As we have mentioned before, here, here and here, there is overwhelming evidence that the number of stock anomalies in the universe is much lower than originally thought. Most of the previous research papers attempt to filter out past anomalies in the literature (generally over 300+) by applying more stringent standards, such as higher p-values or more advanced statistical tests.

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A working paper we examine below, “p-hacking: Evidence from two million trading strategies” by Chordia, Goyal and Saretto, takes an alternative approach. The authors take the Compustat universe of data points, and use * every variable *in the dataset to create over 2 million trading strategies — explicit data-mining!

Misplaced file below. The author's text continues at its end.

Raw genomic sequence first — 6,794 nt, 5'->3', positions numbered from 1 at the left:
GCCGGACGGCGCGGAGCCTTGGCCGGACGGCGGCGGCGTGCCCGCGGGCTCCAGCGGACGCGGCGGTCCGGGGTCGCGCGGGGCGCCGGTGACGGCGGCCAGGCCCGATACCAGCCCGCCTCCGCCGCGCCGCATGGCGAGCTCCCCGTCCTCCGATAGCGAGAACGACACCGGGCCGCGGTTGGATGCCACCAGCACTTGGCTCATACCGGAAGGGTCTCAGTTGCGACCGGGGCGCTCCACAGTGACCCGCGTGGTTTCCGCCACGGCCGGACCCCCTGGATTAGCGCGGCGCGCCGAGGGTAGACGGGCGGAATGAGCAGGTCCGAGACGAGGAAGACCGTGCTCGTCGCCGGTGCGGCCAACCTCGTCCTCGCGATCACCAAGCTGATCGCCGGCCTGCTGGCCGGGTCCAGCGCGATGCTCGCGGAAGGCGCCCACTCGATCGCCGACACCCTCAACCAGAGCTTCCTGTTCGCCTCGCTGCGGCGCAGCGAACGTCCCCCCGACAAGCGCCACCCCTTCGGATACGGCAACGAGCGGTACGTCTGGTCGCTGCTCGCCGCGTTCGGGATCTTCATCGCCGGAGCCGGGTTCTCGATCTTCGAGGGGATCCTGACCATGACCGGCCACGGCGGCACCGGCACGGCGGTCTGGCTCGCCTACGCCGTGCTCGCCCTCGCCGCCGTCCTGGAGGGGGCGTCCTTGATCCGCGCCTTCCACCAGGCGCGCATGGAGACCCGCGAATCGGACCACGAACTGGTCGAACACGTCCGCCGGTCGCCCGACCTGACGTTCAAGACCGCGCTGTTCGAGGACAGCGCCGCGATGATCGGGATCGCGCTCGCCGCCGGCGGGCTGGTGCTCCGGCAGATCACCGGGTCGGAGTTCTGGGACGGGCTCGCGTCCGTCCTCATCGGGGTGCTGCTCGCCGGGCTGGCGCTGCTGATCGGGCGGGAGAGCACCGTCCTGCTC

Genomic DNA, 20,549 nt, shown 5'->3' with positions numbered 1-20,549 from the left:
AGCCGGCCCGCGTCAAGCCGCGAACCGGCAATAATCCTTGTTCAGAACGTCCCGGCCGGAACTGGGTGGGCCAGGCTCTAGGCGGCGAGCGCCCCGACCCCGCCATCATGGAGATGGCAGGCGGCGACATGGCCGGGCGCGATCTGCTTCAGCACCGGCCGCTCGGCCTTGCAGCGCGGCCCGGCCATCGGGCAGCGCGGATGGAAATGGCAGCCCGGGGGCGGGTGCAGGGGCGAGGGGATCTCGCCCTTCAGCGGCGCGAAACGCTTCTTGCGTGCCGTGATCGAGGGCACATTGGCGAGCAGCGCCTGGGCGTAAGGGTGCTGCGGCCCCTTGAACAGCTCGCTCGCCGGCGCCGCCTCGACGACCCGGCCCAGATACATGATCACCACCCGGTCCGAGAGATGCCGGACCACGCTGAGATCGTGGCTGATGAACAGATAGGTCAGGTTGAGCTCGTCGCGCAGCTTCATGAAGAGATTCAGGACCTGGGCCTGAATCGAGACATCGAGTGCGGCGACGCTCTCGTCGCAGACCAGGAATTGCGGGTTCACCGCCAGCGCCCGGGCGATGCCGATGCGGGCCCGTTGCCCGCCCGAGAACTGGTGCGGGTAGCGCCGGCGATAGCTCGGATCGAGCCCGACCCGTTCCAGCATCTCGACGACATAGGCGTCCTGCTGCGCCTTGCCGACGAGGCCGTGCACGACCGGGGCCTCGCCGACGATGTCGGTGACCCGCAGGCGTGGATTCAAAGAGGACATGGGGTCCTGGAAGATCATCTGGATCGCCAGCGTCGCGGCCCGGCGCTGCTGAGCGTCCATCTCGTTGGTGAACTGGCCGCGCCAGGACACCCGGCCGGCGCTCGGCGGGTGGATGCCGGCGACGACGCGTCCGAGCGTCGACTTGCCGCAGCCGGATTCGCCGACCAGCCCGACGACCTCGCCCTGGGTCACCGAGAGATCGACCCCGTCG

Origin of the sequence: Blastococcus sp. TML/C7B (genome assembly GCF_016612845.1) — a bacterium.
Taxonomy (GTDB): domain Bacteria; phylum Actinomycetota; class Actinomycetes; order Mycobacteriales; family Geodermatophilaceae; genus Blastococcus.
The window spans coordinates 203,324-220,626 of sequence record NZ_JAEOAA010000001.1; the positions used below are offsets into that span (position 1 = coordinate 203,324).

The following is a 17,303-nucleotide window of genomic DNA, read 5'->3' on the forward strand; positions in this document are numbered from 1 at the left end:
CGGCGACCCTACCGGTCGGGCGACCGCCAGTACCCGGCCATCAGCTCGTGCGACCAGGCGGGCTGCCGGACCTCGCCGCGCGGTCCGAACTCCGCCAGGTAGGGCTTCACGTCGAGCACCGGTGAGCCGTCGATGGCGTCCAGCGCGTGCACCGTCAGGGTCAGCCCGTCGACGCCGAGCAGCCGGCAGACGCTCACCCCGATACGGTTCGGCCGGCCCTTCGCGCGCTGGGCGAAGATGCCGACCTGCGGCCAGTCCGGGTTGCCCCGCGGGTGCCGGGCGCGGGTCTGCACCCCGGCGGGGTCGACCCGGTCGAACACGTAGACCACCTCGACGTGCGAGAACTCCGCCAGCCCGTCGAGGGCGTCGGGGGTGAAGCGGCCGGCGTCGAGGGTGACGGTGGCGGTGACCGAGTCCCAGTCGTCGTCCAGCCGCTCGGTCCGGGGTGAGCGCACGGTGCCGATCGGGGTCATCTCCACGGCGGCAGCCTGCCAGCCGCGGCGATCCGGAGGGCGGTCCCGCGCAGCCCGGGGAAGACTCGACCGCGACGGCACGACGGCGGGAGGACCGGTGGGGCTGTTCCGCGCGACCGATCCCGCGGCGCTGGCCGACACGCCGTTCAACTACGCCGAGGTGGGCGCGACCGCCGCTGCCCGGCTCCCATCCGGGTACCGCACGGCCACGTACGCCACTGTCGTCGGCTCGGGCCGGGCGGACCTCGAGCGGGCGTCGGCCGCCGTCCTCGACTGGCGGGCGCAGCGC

The idea behind the paper is to examine what is possible if one simply data-mined the entire universe of signals. The authors make an effort to only examine tradeable strategies by eliminating small and micro-cap stocks. In addition, the authors apply more stringent statistical standards (which I will discuss below) to identify the true anomalies in the data.

After examining all the signals, the authors find only a handlful of trading strategies that are “anomalous” and most of these strategies make no economic sense! Now the authors do assume (through their tests), that the Fama and French 5-factor model plus momentum explain the cross-section of stock returns (so all the classic characteristics we all argue about are controlled for in the study), but the author’s main contribution is that there is little to no evidence for additional anomalies.